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Title: Memory Modification in the Brain: Computational and Experimental Investigations
Authors: Gershman, Samuel Joseph
Advisors: Norman, Kenneth A
Niv, Yael
Contributors: Psychology Department
Keywords: learning
Pavlovian conditioning
Subjects: Neurosciences
Issue Date: 2013
Publisher: Princeton, NJ : Princeton University
Abstract: I explore how and when memory traces are modified by new experience. Using a variety of paradigms, species and analytical tools, I argue that memories reflect inferences about the structure of the world. In particular, memories reflect the assignment of events to latent (hidden) causes. A new event modifies an existing memory trace if it is probable that the event was caused by the same latent cause as that represented by the old trace; otherwise, a new memory trace is formed. I show that probabilistic inference over latent causes, or \emph{structure learning}, provides a parsimonious explanation of many phenomena in human and animal learning, and may guide us towards developing new treatments for pathological memories like trauma and addiction. I first introduce a latent cause framework for modeling classical conditioning, based on ideas from modern Bayesian nonparametric statistics. Evidence suggests that an ostensibly extinguished memory can return under a variety of circumstances. The latent cause theory proposes that extinction training increases the probability that a new latent cause is active, thereby leading to the formation of two memories (one for acquisition, one for extinction). This theoretical explanation can also account for several other behavioral phenomena, as well as developmental trajectories and damage to the hippocampus. I argue that immature or hippocampally-damaged animals are impaired at expanding their repertoire of latent causes. I then develop a variant of the latent cause framework designed to explain the phenomenon of memory reconsolidation: retrieving a memory appears to render it temporarily labile. I show that the major phenomena of reconsolidation can be explained in terms of this framework, and I present new experimental data testing some of the theory's predictions. Motivated by this computational framework, I explore in several experiments the factors governing latent causal inferences by rats and humans. Taken together, these experimental and theoretical results support the idea that memory modification can be understood as a process of structure learning.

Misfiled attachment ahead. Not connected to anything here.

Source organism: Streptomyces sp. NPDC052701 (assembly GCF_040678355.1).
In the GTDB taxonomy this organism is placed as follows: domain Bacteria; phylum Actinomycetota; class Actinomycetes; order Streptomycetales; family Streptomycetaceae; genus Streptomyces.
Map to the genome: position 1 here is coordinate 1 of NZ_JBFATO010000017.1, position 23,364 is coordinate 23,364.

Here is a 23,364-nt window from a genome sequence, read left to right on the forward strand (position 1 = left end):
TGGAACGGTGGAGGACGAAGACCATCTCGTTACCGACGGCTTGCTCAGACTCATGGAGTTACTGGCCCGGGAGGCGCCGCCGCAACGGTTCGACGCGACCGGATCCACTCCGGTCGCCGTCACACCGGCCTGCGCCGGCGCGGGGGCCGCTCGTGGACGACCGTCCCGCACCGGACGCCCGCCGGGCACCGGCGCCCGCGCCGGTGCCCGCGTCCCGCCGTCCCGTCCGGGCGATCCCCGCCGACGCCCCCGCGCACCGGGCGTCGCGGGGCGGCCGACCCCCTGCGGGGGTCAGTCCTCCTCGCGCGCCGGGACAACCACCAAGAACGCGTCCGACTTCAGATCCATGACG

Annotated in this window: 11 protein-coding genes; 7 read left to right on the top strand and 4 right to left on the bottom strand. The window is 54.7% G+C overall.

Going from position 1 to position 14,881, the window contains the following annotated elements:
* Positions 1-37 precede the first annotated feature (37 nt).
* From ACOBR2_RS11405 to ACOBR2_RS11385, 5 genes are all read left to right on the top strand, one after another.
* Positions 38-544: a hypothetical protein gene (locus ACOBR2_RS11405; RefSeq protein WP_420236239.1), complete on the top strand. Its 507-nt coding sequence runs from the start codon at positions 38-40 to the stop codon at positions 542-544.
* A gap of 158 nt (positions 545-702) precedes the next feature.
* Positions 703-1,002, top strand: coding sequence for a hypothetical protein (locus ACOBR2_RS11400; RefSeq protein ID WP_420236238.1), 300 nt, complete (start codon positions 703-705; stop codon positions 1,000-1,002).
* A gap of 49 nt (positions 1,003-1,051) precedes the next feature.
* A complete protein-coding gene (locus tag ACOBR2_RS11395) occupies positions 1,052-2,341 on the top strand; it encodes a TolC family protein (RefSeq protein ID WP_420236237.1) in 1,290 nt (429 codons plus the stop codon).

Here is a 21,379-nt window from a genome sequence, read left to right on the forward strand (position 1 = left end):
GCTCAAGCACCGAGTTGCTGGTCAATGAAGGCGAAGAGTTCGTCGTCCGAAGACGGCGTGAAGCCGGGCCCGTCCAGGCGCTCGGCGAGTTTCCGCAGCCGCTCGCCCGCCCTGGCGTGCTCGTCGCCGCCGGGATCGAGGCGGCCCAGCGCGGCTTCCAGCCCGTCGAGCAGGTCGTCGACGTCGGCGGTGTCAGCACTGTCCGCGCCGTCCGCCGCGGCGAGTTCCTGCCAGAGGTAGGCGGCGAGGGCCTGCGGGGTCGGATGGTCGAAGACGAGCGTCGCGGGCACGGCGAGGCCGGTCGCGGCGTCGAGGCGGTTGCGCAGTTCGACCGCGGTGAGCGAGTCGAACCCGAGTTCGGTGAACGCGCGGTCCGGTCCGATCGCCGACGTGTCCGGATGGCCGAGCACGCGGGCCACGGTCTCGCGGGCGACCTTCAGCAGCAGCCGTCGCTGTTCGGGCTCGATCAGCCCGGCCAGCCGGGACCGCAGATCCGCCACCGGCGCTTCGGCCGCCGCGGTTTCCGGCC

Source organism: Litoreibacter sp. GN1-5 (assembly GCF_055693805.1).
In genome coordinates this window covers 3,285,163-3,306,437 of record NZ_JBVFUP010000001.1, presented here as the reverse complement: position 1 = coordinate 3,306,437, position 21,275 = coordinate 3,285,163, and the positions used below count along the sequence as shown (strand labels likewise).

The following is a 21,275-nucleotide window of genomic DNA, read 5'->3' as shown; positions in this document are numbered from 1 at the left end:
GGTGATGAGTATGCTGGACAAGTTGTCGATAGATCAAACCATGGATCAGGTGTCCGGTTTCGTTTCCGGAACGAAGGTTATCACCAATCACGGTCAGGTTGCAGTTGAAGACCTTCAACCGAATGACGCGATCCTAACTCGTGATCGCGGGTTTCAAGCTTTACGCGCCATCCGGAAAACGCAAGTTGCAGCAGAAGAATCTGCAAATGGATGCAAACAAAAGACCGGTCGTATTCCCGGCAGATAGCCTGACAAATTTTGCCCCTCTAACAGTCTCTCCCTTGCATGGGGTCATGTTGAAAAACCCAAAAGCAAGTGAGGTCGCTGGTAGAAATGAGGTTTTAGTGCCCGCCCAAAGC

Alternate format: The Mudd Manuscript Library retains one bound copy of each dissertation. Search for these copies in the library's main catalog
Type of Material: Academic dissertations (Ph.D.)
Language: en
Appears in Collections:Psychology

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